JIMAR Project Highlights

Human Dimensions of Fishing and Marine Ecosystems in the Western Pacific

 

Project Description

Human dimensions research complements biophysical and economic studies by exploring social and cultural benefits and values associated with marine resources. Program researchers work collaboratively with Socioeconomics Program staff at NOAA Fisheries Pacific Islands Fisheries Science Center (PIFSC) to collect and analyze data for developing frameworks to better understand fishermen, fishing families, fishing communities, and how they are affected by fishing regulations and management. The program also studies governance and institutional aspects of fisheries and marine resource management. We work with many partners to increase local community capacity to conduct and apply social research, and to increase public access to existing data sources and research products.

Recent Research

Social Research on Establishment of the Marianas Trench Marine National Monument Management Plan

On January 6, 2009, President George W. Bush established the Marianas Trench Marine National Monument (MTMNM), as well as new marine national monuments (MNMs) at Rose Atoll and the Pacific Remote Islands (Proclamation 8335). Designation of the MTMNM was accompanied by contentious social debate over the merits of designation, the economic benefits, the effects of increased federal management in the archipelago, the impacts to fishermen and fishing communities, and other effects. However, there was no objective social research conducted to provide input into the designation process. This research initiative conducted socioeconomic studies to support development of a management plan for the MTMNM. Map of the Marianas Trench Marine National Monument.

Map of the Marianas Trench Marine National Monument.
Click on image for larger version

Projects undertaken by JIMAR researchers include:

Sociocultural aspects of the Marianas Trench Marine National Monument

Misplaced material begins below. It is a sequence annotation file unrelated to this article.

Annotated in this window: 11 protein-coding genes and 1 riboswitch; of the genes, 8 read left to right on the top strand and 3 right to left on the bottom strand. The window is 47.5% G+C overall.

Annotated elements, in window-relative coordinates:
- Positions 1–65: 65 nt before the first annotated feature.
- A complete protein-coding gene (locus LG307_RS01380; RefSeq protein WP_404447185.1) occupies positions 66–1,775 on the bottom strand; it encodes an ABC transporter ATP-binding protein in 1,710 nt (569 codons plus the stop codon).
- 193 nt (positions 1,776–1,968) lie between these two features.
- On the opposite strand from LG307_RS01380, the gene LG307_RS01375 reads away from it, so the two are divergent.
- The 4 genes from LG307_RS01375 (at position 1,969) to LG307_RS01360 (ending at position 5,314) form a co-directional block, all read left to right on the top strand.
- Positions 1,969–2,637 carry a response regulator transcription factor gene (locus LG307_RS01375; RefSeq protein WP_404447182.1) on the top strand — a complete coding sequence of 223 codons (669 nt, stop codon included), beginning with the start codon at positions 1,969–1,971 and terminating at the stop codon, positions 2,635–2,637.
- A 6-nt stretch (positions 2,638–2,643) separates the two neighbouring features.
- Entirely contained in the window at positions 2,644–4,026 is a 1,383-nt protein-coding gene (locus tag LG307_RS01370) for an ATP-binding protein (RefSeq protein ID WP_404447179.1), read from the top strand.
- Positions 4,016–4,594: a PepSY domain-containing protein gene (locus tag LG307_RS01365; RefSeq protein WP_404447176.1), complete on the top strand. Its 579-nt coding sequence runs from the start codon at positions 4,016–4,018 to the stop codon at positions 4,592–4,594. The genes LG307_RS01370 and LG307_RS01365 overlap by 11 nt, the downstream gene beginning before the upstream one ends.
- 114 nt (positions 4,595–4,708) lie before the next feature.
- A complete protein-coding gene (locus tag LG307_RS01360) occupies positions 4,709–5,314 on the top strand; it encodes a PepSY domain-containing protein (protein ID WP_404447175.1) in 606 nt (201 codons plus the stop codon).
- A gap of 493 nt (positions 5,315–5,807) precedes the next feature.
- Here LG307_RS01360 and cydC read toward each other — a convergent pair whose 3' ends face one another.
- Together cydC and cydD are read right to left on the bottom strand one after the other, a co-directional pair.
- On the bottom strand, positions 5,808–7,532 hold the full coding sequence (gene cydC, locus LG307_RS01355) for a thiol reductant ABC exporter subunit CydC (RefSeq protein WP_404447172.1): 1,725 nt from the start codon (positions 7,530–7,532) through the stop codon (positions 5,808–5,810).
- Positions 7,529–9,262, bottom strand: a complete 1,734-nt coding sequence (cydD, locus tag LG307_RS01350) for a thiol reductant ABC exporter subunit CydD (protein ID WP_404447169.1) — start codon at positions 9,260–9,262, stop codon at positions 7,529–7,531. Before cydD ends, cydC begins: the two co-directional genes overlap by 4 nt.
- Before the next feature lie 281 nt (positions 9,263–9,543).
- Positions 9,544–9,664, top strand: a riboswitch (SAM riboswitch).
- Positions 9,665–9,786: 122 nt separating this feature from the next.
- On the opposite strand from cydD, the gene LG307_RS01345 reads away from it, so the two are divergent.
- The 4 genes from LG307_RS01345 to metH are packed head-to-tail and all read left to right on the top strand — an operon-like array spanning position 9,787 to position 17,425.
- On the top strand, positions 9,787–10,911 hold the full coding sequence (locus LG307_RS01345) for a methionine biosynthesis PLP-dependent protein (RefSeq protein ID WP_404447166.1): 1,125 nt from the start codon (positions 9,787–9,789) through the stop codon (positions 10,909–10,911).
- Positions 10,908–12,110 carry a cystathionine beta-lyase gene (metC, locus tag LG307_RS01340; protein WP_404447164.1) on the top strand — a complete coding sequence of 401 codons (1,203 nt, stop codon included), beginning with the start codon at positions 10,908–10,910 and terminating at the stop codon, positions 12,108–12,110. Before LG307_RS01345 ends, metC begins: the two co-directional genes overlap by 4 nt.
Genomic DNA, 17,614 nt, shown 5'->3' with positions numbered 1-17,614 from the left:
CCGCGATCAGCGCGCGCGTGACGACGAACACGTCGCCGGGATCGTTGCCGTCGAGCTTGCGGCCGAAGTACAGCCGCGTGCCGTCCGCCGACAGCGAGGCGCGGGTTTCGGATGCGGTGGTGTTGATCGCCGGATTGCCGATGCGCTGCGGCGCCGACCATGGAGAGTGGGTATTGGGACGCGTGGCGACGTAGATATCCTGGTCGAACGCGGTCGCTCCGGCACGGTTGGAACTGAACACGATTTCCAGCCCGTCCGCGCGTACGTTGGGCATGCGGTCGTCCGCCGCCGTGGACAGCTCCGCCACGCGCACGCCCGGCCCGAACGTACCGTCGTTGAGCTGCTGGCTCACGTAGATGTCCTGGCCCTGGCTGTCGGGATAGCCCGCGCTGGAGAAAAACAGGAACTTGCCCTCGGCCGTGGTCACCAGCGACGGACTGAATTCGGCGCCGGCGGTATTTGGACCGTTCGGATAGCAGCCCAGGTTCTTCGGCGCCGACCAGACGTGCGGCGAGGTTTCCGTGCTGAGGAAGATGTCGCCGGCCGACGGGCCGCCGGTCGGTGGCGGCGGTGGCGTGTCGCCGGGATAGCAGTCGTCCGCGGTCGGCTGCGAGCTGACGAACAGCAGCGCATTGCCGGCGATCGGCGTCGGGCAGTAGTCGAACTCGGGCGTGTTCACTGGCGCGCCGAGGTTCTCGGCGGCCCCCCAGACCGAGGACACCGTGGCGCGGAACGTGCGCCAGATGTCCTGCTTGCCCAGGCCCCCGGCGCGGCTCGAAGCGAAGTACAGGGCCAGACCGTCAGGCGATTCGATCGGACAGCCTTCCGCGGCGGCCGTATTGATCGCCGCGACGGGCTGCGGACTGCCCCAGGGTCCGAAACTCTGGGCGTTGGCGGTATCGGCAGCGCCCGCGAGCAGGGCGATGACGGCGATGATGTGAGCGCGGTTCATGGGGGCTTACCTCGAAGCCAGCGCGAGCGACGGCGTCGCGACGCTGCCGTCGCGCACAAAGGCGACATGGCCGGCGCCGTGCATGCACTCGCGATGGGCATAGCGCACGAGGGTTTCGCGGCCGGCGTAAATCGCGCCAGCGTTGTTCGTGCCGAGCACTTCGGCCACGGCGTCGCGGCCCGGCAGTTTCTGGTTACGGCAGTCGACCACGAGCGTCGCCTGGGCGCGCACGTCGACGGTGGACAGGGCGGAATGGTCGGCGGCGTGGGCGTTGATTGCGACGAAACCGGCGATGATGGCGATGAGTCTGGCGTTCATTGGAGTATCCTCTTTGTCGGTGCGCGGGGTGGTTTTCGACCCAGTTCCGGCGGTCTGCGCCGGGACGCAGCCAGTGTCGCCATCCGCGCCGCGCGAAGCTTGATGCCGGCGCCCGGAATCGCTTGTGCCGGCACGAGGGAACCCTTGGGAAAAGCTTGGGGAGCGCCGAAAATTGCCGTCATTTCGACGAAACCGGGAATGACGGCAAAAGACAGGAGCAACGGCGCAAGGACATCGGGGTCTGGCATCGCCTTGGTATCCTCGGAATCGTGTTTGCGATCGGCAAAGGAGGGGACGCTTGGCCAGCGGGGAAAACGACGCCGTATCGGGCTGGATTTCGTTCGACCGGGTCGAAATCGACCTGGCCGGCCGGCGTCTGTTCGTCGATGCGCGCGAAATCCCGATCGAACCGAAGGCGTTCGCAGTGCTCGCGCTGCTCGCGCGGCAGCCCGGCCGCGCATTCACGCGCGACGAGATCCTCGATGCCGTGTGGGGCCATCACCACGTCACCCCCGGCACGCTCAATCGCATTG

This research explored CNMI and Guam residents' management preferences and perceptions of effects of the designation of the MTMNM. JIMAR staff, in collaboration with PIFSC researchers, implemented a telephone survey of 1,000 Guam and CNMI residents soliciting information on their awareness of and attitudes toward the new MNMs; associated values, beliefs, and behaviors; and priorities for the management plan and research efforts.

An assessment of traditional fishing patterns in the Islands Unit of the Marianas Trench Marine National Monument
This research documented traditional fishing patterns in waters around Farallon de Pajaros (Uracas), Maug, and Asuncion--the Islands Unit of the MTMNM. The goals of this project was to: (a) document past and contemporary trips to the waters and lands of the Islands Unit; (b) describe perspectives and experiences of the people participating in these trips; and (c) explore the historical and cultural connections between residents of CNMI and Guam with the Northern Mariana Islands, especially those of the Islands Unit and their surrounding waters.

Farrallon de Pajaros, Maug and Asuncion Island Units of the MTMNM

Farrallon de Pajaros, Maug and Asuncion Island Units of the MTMNM

Contact Us

For more information about the PIFSC Socioeconomic Program, please contact:

Justin Hospital
Program Lead, Supervisory Economist
NOAA Inouye Regional Center
NMFS/PIFSC/ESD/Socioeconomics
1845 Wasp Blvd, Bldg 176
Honolulu, HI 96818-5007 USA
Phone: (808) 725-5399
Email: Justin Hospital
Hing Ling Chan, PhD
Senior Fisheries Economics Specialist,
JIMAR Supervisor
NOAA Inouye Regional Center
NMFS/PIFSC/ESD/Socioeconomics
1845 Wasp Blvd, Bldg 176
Honolulu, HI 96818-5007 USA
Phone: (808) 725-5395
Email: Hing Ling Chan